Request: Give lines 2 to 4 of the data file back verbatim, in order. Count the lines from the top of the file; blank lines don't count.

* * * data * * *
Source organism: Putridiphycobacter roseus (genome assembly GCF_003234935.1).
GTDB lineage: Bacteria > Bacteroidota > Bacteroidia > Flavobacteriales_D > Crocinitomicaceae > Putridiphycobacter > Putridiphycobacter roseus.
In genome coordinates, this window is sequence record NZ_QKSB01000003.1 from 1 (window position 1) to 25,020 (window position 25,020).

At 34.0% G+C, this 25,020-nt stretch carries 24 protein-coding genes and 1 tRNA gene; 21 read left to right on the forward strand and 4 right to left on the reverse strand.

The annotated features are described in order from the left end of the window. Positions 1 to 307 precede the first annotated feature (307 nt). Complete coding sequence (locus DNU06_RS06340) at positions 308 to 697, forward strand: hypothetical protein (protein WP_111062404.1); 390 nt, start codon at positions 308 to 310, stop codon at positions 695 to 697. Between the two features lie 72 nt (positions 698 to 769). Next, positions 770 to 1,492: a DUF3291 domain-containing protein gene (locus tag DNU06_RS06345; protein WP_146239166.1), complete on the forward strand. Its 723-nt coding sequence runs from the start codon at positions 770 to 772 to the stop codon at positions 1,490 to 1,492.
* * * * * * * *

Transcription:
GTDB lineage: Bacteria > Bacteroidota > Bacteroidia > Flavobacteriales_D > Crocinitomicaceae > Putridiphycobacter > Putridiphycobacter roseus.
In genome coordinates, this window is sequence record NZ_QKSB01000003.1 from 1 (window position 1) to 25,020 (window position 25,020).

At 34.0% G+C, this 25,020-nt stretch carries 24 protein-coding genes and 1 tRNA gene; 21 read left to right on the forward strand and 4 right to left on the reverse strand.